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Morris

[mawr-is, mor-]
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noun
  1. Esther Hobart Mc·Quigg Slack [muh-kwig slak] /məˈkwɪg ˈslæk/, 1814–1902, U.S. suffragist.
  2. Gouv·er·neur [guhv-er-neer] /ˌgʌv ərˈnɪər/, 1752–1816, U.S. statesman.
  3. Robert,1734–1806, U.S. financier and statesman, born in England.
  4. William,1834–96, English painter, furniture designer, poet, and socialist writer.
  5. Wright,1910–1998, U.S. novelist.
  6. a male given name, form of Maurice.
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morris dance

[mawr-is, mor-]
noun
  1. a rural folk dance of north English origin, performed in costume traditionally by men who originally represented characters of the Robin Hood legend, especially in May Day festivities.
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Origin of morris dance

1425–75; late Middle English moreys daunce Moorish dance; see Moorish
Also called mor·ris.
Dictionary.com Unabridged Based on the Random House Unabridged Dictionary, © Random House, Inc. 2018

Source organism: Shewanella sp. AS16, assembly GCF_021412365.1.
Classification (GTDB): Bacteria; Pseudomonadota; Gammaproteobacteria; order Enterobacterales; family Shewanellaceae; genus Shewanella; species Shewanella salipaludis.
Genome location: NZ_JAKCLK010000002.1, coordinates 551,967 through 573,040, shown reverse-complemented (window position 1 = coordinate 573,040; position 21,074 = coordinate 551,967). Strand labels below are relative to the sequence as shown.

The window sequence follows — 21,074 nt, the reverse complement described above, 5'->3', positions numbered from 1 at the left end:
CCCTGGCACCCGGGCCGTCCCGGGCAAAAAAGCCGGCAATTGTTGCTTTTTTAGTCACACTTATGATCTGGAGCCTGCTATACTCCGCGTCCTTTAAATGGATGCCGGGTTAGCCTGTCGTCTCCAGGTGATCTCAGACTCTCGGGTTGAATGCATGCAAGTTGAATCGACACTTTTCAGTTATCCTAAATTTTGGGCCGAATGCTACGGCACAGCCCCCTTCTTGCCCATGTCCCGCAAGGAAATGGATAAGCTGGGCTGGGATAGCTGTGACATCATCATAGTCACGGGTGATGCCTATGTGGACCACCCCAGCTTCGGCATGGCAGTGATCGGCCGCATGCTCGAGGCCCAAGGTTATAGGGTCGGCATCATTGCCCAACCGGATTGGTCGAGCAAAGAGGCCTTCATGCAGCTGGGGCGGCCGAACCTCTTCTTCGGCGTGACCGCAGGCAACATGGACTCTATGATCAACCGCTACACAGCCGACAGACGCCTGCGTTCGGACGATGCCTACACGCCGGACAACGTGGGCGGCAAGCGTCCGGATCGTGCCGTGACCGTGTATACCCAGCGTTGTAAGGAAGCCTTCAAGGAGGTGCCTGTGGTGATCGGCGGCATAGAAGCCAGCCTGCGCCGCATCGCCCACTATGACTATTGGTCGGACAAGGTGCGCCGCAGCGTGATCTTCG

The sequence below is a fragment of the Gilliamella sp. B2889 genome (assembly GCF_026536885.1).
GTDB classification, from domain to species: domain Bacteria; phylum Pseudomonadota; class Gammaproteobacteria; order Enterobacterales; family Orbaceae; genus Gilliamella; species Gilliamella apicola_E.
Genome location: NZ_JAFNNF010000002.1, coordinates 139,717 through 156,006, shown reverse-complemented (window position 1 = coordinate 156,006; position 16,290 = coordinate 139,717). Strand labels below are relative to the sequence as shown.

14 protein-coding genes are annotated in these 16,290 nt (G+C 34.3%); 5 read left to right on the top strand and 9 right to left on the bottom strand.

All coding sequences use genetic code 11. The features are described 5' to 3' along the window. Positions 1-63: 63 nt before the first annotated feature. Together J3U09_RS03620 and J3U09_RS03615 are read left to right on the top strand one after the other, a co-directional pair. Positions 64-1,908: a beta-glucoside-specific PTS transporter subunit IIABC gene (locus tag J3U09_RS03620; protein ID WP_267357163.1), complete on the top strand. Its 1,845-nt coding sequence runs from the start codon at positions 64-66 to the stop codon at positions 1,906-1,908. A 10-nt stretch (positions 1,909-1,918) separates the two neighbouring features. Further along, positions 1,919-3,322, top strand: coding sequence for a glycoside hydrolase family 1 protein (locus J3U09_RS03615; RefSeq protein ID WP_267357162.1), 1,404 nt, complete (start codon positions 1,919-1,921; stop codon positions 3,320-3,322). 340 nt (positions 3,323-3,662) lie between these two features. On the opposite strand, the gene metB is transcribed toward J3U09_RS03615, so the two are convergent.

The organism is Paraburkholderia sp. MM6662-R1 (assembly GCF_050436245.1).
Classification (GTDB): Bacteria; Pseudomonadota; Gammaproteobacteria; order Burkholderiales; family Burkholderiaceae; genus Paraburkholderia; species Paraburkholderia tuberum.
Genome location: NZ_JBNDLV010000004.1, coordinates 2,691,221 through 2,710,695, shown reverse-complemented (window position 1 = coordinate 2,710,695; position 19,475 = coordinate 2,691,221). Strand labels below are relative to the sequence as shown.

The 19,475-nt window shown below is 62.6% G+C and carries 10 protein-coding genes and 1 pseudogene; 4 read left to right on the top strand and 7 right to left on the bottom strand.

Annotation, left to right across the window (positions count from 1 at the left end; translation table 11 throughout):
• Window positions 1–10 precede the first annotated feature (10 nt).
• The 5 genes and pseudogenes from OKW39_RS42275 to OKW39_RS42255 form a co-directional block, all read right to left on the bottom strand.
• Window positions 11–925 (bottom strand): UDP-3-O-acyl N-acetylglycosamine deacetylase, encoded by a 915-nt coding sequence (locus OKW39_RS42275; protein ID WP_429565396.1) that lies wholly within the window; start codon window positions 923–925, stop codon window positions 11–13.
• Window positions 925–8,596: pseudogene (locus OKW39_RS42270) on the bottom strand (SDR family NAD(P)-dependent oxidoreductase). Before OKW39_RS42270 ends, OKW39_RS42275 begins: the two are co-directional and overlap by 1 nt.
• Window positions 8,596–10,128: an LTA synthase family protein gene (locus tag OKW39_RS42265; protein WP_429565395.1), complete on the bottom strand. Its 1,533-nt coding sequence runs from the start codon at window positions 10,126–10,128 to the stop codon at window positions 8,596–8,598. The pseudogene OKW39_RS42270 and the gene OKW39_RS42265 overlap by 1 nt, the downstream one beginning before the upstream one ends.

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British Dictionary definitions for morris

Morris

noun
  1. William. 1834–96, English poet, designer, craftsman, and socialist writer. He founded the Kelmscott Press (1890)
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morris dance

noun
  1. any of various old English folk dances usually performed by men (morris men) to the accompaniment of violin, concertina, etc. The dancers are adorned with bells and often represent characters from folk talesOften shortened to: morris
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Derived Formsmorris dancing, noun

Word Origin

C15 moreys daunce Moorish dance. See Moor
Collins English Dictionary - Complete & Unabridged 2012 Digital Edition © William Collins Sons & Co. Ltd. 1979, 1986 © HarperCollins Publishers 1998, 2000, 2003, 2005, 2006, 2007, 2009, 2012

Word Origin and History for morris

Morris

surname and masc. proper name, in some cases representing Maurice (common form Morice, or a nickname, Moorish, for onme who is swarthy. As a style of furniture, wallpaper, etc., 1880, in reference to poet and craftsman William Morris (1834-1896).

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morris dance

n.

mid-15c., moreys daunce "Moorish dance," from Flemish mooriske dans, from Old French morois "Moorish, Arab, black," from More "Moor" (see Moor). Unknown why the English dance was called this, unless in reference to fantastic dancing or costumes (cf. Italian Moresco, a related dance, literally "Moorish;" German moriskentanz, French moresque).

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Online Etymology Dictionary, © 2010 Douglas Harper